Key points from the evidence

Key points from the evidence

The content of this evidence summary was up-to-date in April 2013. See summaries of product characteristics (SPCs), British national formulary (BNF) or the MHRA or NICE websites for up-to-date information.

Clonidine is an alpha2-adrenergic agonist that is licensed in the UK for adults to prevent migraine, prevent hot flushing associated with menopause, and treat hypertension. It does not have a UK licence to treat attention deficit hyperactivity disorder (ADHD) in any age group. It is sometimes used off-label (generally as an add-on to a licensed psychostimulant medicine, such as methylphenidate) to treat ADHD in children and young people under 18 years. This review does not include evidence for the use of extended-release clonidine preparation (Kapvay), which is approved in the USA for treating ADHD.

NICE has issued a clinical guideline on Attention deficit hyperactivity disorder: diagnosis and management of ADHD in children, young people and adults (NICE clinical guideline 72). This recommends that in children and young people whose ADHD is unresponsive to methylphenidate, atomoxetine and dexamfetamine, further treatment may include medication unlicensed for ADHD (such as bupropion, clonidine, modafinil and imipramine), but this should only be considered in the context of tertiary services.

One randomised controlled trial (RCT; CAT study, Palumbo et al. 2008) provided weak evidence that using clonidine as an add-on to methylphenidate for 16 weeks was no better than using methylphenidate alone at treating ADHD symptoms in children and young people.

A second RCT (Hazell et al. 2003) provided weak evidence that clonidine (added to ongoing treatment with psychostimulants) improved conduct disorder symptoms in children and young people with either ADHD and conduct disorder, or ADHD and oppositional defiant disorder over 6 weeks. However, it did not improve hyperactivity symptoms.

These 2 RCTs were relatively small (n=189 total study population) and short term (6 to 16 weeks of treatment), so did not provide evidence for long-term efficacy and safety.

Adding clonidine to existing stimulant therapy was associated with an increase in moderate to severe side effects, most notably sedation and drowsiness. However, 3 RCTs (CAT study, Daviss et al. 2008, Hazell et al. 2003 and Tourette's Syndrome Study Group 2002) suggested that this may be an acute effect that reduces over time.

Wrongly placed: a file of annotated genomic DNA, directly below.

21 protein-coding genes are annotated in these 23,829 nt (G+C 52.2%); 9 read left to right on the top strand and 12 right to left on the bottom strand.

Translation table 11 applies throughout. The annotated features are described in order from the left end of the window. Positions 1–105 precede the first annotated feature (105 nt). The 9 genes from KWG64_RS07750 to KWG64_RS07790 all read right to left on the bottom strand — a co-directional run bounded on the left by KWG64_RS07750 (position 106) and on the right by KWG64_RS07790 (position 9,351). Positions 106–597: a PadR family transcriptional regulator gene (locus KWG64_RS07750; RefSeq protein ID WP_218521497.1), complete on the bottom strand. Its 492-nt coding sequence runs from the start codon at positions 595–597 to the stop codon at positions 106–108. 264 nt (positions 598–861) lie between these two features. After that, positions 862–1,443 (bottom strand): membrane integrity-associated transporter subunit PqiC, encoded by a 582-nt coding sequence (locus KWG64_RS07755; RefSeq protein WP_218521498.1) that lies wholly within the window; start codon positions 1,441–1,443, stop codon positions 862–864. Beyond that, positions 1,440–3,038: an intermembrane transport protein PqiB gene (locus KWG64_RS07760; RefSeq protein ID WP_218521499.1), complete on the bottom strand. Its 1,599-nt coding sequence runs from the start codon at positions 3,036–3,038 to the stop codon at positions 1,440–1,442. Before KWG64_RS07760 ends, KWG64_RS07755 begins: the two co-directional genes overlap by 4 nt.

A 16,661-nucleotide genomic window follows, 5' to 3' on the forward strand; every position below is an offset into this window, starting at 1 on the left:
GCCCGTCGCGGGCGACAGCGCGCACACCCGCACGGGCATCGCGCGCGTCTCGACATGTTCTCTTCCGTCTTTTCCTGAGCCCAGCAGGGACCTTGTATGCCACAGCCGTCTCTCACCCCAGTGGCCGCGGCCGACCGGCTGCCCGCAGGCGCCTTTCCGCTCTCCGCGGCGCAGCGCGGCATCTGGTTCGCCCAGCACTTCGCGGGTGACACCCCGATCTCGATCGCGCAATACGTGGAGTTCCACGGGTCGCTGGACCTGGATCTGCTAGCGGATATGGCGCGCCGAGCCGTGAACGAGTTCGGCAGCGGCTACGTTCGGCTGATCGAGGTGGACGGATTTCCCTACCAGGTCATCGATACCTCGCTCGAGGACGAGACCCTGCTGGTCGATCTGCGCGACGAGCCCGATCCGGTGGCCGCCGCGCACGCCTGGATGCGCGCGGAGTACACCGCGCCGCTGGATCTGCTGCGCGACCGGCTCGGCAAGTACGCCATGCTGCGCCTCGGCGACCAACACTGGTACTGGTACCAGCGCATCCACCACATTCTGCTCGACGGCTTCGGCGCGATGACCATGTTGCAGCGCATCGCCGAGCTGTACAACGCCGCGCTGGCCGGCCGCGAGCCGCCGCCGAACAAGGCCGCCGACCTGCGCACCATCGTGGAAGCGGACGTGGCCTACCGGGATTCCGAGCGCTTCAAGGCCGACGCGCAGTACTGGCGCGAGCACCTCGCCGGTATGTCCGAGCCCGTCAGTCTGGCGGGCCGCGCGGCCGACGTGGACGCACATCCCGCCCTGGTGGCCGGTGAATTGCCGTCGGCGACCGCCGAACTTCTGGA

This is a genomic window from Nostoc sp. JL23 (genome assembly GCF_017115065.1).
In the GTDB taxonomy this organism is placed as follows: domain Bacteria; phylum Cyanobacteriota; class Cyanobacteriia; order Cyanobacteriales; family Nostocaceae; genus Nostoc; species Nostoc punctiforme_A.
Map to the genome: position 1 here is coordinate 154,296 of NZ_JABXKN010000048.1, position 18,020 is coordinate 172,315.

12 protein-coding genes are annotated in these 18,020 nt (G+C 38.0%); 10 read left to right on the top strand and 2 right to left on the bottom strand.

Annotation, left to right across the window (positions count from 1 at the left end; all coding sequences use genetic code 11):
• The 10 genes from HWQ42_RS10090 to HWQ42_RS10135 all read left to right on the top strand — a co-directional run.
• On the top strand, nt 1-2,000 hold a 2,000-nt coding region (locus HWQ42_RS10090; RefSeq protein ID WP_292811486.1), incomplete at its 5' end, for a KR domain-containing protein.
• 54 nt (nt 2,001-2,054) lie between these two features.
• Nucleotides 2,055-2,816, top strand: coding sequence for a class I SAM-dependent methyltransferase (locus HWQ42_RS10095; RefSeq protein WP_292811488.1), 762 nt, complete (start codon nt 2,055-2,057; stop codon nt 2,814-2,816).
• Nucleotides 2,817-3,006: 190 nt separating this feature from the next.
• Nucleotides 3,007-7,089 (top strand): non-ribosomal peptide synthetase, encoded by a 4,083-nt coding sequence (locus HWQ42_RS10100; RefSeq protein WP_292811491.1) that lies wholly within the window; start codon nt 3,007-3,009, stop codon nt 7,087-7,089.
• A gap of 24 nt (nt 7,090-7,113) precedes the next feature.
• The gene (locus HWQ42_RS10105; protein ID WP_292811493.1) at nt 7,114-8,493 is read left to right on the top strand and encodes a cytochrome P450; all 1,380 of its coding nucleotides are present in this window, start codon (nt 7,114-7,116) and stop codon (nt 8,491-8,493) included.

One RCT (CAT study, Daviss et al. 2008) found a significantly higher incidence of bradycardia in children using clonidine for 16 weeks. One child taking clonidine and methylphenidate was withdrawn from this study because of asymptomatic heart abnormalities detected by electrocardiogram (ECG).

Because of the small and short-term nature of the RCTs identified, additional serious adverse events due to clonidine cannot be ruled out. Children and young people with serious existing cardiac problems were generally excluded from the RCTs and may be more at risk of serious side effects. The NICE clinical guideline on ADHD recommends that a cardiovascular examination and ECG should be carried out before starting treatment with clonidine in children or young people with ADHD.

One further RCT (Tourette's Syndrome Study Group 2002) found that clonidine monotherapy, methylphenidate monotherapy, and combination therapy with clonidine and methylphenidate were all significantly more effective than placebo in treating ADHD symptoms and tic symptoms in children and young people with ADHD and either Tourette's syndrome or other tic disorders.

About this evidence summary

'Evidence summaries: unlicensed or off-label medicines' summarise the published evidence for selected unlicensed or off-label medicines that are considered to be of significance to the NHS, where there are no clinically appropriate licensed alternatives. The summaries provide information for clinicians and patients to inform their decision-making and support the construction and updating of local formularies.

The summaries support decision-making on the use of an unlicensed or off-label medicine for an individual patient, where there are good clinical reasons for its use, usually when there is no licensed medicine for the condition requiring treatment, or the licensed medicine is not appropriate for that individual.

The strengths and weaknesses of the relevant evidence are critically reviewed within this summary, but this summary is not NICE guidance.